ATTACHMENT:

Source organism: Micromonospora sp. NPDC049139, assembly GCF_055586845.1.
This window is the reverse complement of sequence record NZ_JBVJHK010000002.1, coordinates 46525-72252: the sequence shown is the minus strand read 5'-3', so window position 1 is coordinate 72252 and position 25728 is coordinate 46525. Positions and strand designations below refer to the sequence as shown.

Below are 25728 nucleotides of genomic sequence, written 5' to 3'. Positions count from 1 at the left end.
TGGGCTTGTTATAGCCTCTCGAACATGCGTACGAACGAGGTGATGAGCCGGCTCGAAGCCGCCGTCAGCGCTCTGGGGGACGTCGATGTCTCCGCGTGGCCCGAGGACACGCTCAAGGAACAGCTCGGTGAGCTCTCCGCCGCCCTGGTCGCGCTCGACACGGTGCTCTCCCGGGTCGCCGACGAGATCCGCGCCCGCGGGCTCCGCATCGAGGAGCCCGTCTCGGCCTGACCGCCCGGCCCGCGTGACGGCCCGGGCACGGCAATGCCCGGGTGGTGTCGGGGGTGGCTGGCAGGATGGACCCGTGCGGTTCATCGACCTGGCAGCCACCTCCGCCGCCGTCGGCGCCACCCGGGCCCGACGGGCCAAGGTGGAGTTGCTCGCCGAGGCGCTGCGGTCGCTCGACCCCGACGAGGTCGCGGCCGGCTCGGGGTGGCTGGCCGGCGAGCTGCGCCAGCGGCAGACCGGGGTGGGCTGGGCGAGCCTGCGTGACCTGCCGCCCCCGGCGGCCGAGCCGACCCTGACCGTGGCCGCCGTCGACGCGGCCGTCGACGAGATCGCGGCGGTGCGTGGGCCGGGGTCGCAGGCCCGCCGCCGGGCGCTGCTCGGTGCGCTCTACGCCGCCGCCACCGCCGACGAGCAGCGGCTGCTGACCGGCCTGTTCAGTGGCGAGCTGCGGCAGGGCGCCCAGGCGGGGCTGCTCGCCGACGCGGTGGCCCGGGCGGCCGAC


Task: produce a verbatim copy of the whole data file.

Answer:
Source organism: Micromonospora sp. NPDC049139, assembly GCF_055586845.1.
This window is the reverse complement of sequence record NZ_JBVJHK010000002.1, coordinates 46525-72252: the sequence shown is the minus strand read 5'-3', so window position 1 is coordinate 72252 and position 25728 is coordinate 46525. Positions and strand designations below refer to the sequence as shown.

Below are 25728 nucleotides of genomic sequence, written 5' to 3'. Positions count from 1 at the left end.
TGGGCTTGTTATAGCCTCTCGAACATGCGTACGAACGAGGTGATGAGCCGGCTCGAAGCCGCCGTCAGCGCTCTGGGGGACGTCGATGTCTCCGCGTGGCCCGAGGACACGCTCAAGGAACAGCTCGGTGAGCTCTCCGCCGCCCTGGTCGCGCTCGACACGGTGCTCTCCCGGGTCGCCGACGAGATCCGCGCCCGCGGGCTCCGCATCGAGGAGCCCGTCTCGGCCTGACCGCCCGGCCCGCGTGACGGCCCGGGCACGGCAATGCCCGGGTGGTGTCGGGGGTGGCTGGCAGGATGGACCCGTGCGGTTCATCGACCTGGCAGCCACCTCCGCCGCCGTCGGCGCCACCCGGGCCCGACGGGCCAAGGTGGAGTTGCTCGCCGAGGCGCTGCGGTCGCTCGACCCCGACGAGGTCGCGGCCGGCTCGGGGTGGCTGGCCGGCGAGCTGCGCCAGCGGCAGACCGGGGTGGGCTGGGCGAGCCTGCGTGACCTGCCGCCCCCGGCGGCCGAGCCGACCCTGACCGTGGCCGCCGTCGACGCGGCCGTCGACGAGATCGCGGCGGTGCGTGGGCCGGGGTCGCAGGCCCGCCGCCGGGCGCTGCTCGGTGCGCTCTACGCCGCCGCCACCGCCGACGAGCAGCGGCTGCTGACCGGCCTGTTCAGTGGCGAGCTGCGGCAGGGCGCCCAGGCGGGGCTGCTCGCCGACGCGGTGGCCCGGGCGGCCGAC